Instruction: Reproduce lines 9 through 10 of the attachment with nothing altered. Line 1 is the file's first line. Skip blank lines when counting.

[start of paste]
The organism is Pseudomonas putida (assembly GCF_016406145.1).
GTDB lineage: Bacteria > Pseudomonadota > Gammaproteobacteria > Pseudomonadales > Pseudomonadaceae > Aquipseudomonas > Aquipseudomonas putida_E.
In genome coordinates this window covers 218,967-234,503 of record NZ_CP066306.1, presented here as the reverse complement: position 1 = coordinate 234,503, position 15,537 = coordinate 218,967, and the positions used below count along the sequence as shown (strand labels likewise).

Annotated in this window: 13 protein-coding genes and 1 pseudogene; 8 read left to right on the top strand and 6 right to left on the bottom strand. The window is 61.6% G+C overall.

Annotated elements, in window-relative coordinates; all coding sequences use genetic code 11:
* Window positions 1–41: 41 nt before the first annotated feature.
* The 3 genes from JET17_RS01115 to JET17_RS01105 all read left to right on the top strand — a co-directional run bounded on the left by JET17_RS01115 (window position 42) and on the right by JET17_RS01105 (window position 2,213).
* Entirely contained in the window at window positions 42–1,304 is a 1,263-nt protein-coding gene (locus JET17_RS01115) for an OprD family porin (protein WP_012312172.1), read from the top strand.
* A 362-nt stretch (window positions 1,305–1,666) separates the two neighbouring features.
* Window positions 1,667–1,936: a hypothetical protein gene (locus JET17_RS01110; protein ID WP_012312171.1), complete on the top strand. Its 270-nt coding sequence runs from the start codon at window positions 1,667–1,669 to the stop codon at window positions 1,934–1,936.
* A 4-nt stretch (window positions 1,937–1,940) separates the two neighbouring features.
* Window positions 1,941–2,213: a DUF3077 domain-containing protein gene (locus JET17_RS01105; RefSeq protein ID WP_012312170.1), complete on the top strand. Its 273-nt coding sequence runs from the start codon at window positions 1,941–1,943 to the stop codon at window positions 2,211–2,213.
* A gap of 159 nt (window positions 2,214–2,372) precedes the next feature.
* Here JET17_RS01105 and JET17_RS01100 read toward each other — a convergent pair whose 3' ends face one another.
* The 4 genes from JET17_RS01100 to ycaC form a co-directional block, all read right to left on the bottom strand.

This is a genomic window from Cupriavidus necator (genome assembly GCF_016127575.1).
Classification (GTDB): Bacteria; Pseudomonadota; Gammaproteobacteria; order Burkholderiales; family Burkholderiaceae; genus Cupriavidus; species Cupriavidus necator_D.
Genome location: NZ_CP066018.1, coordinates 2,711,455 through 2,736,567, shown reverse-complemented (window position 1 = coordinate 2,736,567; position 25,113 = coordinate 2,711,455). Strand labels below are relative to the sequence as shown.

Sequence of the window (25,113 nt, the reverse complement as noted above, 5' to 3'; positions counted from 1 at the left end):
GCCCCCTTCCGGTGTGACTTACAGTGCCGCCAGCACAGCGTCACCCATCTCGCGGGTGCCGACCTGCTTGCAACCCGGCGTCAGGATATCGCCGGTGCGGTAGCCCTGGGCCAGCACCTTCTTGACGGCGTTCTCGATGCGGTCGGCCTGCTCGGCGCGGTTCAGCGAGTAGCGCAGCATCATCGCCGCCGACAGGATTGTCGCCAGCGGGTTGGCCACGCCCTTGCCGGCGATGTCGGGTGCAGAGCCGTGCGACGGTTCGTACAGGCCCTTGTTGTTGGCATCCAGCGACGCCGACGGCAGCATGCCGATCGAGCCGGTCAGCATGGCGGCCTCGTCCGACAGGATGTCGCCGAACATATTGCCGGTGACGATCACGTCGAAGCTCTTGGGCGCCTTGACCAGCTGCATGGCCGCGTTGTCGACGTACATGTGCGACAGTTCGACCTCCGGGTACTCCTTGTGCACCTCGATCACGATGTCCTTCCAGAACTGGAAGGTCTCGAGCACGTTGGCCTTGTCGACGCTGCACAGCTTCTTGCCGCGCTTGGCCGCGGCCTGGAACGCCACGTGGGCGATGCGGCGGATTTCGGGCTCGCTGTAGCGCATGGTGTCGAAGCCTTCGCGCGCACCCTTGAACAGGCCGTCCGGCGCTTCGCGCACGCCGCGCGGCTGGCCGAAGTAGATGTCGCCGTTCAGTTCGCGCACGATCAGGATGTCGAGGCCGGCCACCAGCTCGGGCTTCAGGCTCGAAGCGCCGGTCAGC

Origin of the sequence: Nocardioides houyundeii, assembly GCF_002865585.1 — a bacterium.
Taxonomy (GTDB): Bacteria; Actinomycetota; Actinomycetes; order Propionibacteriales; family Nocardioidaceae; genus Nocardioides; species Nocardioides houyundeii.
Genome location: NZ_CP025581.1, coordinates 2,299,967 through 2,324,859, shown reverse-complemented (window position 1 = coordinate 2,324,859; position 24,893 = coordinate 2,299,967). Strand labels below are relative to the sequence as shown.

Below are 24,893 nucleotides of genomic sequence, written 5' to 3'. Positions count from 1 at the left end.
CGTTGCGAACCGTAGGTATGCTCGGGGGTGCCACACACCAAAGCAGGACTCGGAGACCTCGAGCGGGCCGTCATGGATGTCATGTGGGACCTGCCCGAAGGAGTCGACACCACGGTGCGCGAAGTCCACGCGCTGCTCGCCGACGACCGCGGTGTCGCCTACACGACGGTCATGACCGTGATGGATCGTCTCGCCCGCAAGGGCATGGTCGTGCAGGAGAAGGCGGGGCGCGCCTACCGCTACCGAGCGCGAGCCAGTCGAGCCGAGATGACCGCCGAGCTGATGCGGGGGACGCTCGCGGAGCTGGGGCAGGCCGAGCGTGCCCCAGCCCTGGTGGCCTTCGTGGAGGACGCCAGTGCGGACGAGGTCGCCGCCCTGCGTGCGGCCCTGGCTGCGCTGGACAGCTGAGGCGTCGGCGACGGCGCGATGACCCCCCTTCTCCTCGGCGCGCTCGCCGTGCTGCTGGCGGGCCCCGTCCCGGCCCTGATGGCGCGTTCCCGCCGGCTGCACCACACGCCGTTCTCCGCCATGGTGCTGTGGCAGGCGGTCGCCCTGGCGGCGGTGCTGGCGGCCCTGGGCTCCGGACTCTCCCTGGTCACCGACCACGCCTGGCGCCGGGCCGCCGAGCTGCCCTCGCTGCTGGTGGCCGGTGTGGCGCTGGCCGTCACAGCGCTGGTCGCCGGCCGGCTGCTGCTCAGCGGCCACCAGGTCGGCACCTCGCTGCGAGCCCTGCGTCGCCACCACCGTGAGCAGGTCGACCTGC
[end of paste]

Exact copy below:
* A 362-nt stretch (window positions 1,305–1,666) separates the two neighbouring features.
* Window positions 1,667–1,936: a hypothetical protein gene (locus JET17_RS01110; protein ID WP_012312171.1), complete on the top strand. Its 270-nt coding sequence runs from the start codon at window positions 1,667–1,669 to the stop codon at window positions 1,934–1,936.